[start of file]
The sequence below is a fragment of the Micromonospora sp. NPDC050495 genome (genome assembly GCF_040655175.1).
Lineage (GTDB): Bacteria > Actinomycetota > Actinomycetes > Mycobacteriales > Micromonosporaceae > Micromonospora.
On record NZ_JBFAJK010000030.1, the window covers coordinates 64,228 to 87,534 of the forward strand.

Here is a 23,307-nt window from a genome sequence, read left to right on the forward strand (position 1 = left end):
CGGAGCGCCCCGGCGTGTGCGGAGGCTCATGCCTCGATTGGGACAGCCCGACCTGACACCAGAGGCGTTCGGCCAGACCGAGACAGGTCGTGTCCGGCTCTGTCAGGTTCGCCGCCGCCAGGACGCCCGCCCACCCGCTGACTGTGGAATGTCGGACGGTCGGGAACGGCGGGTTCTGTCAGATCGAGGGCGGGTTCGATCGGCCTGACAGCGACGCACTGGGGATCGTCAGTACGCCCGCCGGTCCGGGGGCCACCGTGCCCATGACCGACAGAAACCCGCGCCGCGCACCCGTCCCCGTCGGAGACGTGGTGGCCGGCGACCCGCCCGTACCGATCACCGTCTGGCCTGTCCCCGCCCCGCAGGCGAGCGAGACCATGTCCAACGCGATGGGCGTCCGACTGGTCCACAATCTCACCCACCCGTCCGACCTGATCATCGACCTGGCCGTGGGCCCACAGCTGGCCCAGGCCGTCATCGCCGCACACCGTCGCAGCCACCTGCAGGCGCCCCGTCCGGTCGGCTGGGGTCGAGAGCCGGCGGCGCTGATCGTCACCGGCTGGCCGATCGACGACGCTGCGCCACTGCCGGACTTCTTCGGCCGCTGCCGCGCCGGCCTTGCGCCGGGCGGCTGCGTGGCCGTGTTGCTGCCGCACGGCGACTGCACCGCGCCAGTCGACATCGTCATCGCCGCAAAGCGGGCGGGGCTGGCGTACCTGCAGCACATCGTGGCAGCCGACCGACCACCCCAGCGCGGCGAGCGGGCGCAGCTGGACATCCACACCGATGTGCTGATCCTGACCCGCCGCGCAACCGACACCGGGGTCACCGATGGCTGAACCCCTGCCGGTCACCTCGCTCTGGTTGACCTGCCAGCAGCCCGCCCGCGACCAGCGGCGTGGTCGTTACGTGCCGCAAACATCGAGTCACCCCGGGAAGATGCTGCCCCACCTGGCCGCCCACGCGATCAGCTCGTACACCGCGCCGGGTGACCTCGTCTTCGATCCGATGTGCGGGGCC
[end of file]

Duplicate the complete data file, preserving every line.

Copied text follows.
The sequence below is a fragment of the Micromonospora sp. NPDC050495 genome (genome assembly GCF_040655175.1).
Lineage (GTDB): Bacteria > Actinomycetota > Actinomycetes > Mycobacteriales > Micromonosporaceae > Micromonospora.
On record NZ_JBFAJK010000030.1, the window covers coordinates 64,228 to 87,534 of the forward strand.

Here is a 23,307-nt window from a genome sequence, read left to right on the forward strand (position 1 = left end):
CGGAGCGCCCCGGCGTGTGCGGAGGCTCATGCCTCGATTGGGACAGCCCGACCTGACACCAGAGGCGTTCGGCCAGACCGAGACAGGTCGTGTCCGGCTCTGTCAGGTTCGCCGCCGCCAGGACGCCCGCCCACCCGCTGACTGTGGAATGTCGGACGGTCGGGAACGGCGGGTTCTGTCAGATCGAGGGCGGGTTCGATCGGCCTGACAGCGACGCACTGGGGATCGTCAGTACGCCCGCCGGTCCGGGGGCCACCGTGCCCATGACCGACAGAAACCCGCGCCGCGCACCCGTCCCCGTCGGAGACGTGGTGGCCGGCGACCCGCCCGTACCGATCACCGTCTGGCCTGTCCCCGCCCCGCAGGCGAGCGAGACCATGTCCAACGCGATGGGCGTCCGACTGGTCCACAATCTCACCCACCCGTCCGACCTGATCATCGACCTGGCCGTGGGCCCACAGCTGGCCCAGGCCGTCATCGCCGCACACCGTCGCAGCCACCTGCAGGCGCCCCGTCCGGTCGGCTGGGGTCGAGAGCCGGCGGCGCTGATCGTCACCGGCTGGCCGATCGACGACGCTGCGCCACTGCCGGACTTCTTCGGCCGCTGCCGCGCCGGCCTTGCGCCGGGCGGCTGCGTGGCCGTGTTGCTGCCGCACGGCGACTGCACCGCGCCAGTCGACATCGTCATCGCCGCAAAGCGGGCGGGGCTGGCGTACCTGCAGCACATCGTGGCAGCCGACCGACCACCCCAGCGCGGCGAGCGGGCGCAGCTGGACATCCACACCGATGTGCTGATCCTGACCCGCCGCGCAACCGACACCGGGGTCACCGATGGCTGAACCCCTGCCGGTCACCTCGCTCTGGTTGACCTGCCAGCAGCCCGCCCGCGACCAGCGGCGTGGTCGTTACGTGCCGCAAACATCGAGTCACCCCGGGAAGATGCTGCCCCACCTGGCCGCCCACGCGATCAGCTCGTACACCGCGCCGGGTGACCTCGTCTTCGATCCGATGTGCGGGGCC